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Pharma news in brief

Our weekly round-up of news affecting the industry

Pfizer plan hampered by UK planning rules
Pfizer decided to abandon a plan to relocate its European headquarters in Britain because of overly bureaucratic UK planning rules, according to a government review. An interim report by Kate Barker, a member of the Bank of England's monetary policy committee, on the economic and environmental impact of planning rules is due to be published next week. Pfizer's decision to base the headquarters in Germany rather than Surrey is one of several setbacks for the UK economy attributed to the failures of the planning system in the Treasury-funded report.

Merck drops Sarizotan
German firm, Merck KGaA, has ended the development of its experimental treatment for Parkinson's disease, Sarizotan, after it failed in late-stage clinical trials. The drug had been expected to generate annual sales of as much as Ä250m ($314.3m) if it had been approved. Merck said that two phase III studies did not demonstrate a statistically significant difference between Sarizotan and a placebo. The drug had been developed for the treatment of dyskinesia, the involuntary twitching movements that are suffered by people in the advanced stages of Parkinson's disease.

FTC appeal over Schering-Plough deal rejected
The US Supreme Court has turned down an appeal from the Federal Trade Commission (FTC) challenging patent-settlement deals between brand-name and generic drug firms. The FTC had complained that a deal between Schering-Plough and Upsher-Smith Laboratories over a generic version of the former's high blood pressure supplement, K-Dur 20, violates federal antitrust laws. Under terms of the $60m pact, Upsher-Smith agreed to delay selling the generic version. US Solicitor General Paul Clement said the FTC's appeal ìdoes not present an appropriate opportunity for this court to determine the proper standards for distinguishing legitimate patent settlementsî.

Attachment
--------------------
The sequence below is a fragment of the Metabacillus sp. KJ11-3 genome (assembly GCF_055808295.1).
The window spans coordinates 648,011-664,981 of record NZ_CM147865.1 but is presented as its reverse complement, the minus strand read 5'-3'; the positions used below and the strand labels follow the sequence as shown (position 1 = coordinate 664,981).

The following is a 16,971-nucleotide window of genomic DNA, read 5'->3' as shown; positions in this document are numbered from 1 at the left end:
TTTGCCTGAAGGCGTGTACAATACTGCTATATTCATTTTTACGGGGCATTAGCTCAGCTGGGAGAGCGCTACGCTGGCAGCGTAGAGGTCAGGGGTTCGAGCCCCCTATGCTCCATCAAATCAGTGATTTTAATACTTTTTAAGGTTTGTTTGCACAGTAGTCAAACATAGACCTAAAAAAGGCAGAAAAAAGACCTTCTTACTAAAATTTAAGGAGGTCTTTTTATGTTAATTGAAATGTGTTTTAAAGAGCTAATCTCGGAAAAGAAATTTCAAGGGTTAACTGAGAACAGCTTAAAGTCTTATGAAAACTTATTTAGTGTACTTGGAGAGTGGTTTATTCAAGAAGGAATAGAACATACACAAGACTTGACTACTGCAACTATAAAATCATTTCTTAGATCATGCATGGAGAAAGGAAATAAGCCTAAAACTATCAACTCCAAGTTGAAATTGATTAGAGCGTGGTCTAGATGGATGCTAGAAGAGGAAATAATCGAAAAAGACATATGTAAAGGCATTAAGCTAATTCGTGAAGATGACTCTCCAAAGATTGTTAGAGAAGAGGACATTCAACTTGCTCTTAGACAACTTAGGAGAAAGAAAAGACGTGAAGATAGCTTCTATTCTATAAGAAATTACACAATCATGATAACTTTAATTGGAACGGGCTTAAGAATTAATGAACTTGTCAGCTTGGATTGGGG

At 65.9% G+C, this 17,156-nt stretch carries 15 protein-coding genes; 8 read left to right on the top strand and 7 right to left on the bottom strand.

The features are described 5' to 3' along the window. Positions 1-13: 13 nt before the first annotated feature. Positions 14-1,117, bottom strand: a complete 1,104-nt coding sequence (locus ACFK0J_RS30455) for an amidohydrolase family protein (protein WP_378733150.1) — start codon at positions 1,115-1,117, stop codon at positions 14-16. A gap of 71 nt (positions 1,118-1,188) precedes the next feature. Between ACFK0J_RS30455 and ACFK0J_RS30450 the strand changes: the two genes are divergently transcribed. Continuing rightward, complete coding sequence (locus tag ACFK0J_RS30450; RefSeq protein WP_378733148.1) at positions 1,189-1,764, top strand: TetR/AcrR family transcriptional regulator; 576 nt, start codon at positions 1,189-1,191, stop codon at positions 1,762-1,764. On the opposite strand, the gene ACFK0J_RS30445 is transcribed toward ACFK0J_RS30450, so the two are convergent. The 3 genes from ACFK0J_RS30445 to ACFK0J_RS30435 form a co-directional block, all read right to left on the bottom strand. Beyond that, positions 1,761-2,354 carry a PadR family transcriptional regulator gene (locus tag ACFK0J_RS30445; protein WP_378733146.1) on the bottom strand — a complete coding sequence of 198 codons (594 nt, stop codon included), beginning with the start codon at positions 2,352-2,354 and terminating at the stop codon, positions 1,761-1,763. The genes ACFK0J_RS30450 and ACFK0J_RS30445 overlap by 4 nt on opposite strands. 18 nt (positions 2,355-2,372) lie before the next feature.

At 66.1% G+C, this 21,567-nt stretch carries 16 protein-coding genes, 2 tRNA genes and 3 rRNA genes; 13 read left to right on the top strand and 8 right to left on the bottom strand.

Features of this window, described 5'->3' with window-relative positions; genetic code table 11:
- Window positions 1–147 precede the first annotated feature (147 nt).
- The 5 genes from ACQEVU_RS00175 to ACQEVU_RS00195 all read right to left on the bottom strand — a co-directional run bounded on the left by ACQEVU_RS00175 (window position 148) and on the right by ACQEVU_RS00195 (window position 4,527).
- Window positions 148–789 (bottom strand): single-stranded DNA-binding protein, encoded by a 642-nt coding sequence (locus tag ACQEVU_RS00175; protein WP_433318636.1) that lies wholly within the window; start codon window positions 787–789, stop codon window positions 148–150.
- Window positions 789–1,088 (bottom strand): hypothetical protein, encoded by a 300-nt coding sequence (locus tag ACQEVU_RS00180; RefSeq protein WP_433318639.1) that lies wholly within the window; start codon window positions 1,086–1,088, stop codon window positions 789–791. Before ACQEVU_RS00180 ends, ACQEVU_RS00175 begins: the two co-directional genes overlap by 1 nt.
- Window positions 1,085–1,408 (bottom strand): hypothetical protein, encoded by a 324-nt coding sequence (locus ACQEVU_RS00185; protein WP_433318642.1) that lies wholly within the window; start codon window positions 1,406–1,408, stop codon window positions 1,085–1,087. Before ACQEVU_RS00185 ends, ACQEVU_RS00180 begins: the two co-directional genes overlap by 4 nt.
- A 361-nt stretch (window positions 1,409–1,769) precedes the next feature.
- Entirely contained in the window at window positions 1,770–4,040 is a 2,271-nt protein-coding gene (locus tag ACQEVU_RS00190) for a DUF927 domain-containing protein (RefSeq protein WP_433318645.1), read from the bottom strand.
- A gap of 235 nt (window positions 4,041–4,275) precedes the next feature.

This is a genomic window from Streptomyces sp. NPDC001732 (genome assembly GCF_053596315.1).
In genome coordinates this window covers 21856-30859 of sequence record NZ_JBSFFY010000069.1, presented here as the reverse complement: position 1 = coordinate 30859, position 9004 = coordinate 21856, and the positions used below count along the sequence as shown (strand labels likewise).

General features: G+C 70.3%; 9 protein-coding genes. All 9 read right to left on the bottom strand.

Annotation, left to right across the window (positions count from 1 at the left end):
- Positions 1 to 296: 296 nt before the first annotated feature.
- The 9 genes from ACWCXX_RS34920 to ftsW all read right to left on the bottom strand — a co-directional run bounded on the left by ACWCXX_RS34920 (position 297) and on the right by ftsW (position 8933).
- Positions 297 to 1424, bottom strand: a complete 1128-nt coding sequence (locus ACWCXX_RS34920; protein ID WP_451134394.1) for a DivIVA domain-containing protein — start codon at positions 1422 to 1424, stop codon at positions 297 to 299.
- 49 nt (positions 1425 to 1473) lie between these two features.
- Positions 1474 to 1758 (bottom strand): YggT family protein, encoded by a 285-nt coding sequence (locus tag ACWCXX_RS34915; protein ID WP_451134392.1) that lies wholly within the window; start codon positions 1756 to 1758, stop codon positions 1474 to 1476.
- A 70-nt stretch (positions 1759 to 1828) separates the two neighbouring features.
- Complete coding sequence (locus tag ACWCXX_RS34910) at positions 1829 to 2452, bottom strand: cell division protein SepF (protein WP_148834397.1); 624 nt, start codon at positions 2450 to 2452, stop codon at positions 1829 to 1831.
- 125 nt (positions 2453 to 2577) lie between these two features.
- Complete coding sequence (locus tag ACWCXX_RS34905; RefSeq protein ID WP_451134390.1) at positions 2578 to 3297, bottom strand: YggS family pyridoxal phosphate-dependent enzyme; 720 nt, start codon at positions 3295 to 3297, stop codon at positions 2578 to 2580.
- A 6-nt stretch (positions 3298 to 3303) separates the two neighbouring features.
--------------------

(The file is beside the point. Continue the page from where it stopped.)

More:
Enbrel European sales top $1bn
Wyeth said it expects continued strong sales of blockbuster injectable arthritis treatment, Enbrel, in Europe, after new data highlighted its long-term benefits. Clinical trial results showed Enbrel continued to help patients after four years of treatment - tests found half of rheumatoid arthritis patients recorded low disease activity, as measured by a clinical score called DAS, compared with 66.7 per cent with low disease activity after three years of treatment. Richard Dudek, head of Wyeth's commercial team for Enbrel in Europe, Middle East and Africa, told Reuters rolling 12-month European sales of Enbrel had passed $1bn for the first time in March.

PT saves money, says report
Parallel traders in medicines save patients and health insurers hundreds of millions of euros a year, according to a study commissioned by the European Association of Euro-Pharmaceutical Companies (EAEPC). The report, written by the University of Southern Denmark, said parallel trade in Denmark, Germany, Sweden and the UK alone cut medical costs by Ä442m (£305m) in 2004. Direct savings from the UK were deemed to be £162m. ìIn their heart of hearts everyone knows that parallel trade must deliver savings - otherwise why would it exist?î commented Hans Bogh-Sorensen, president of the EAEPC.

30th September 2008


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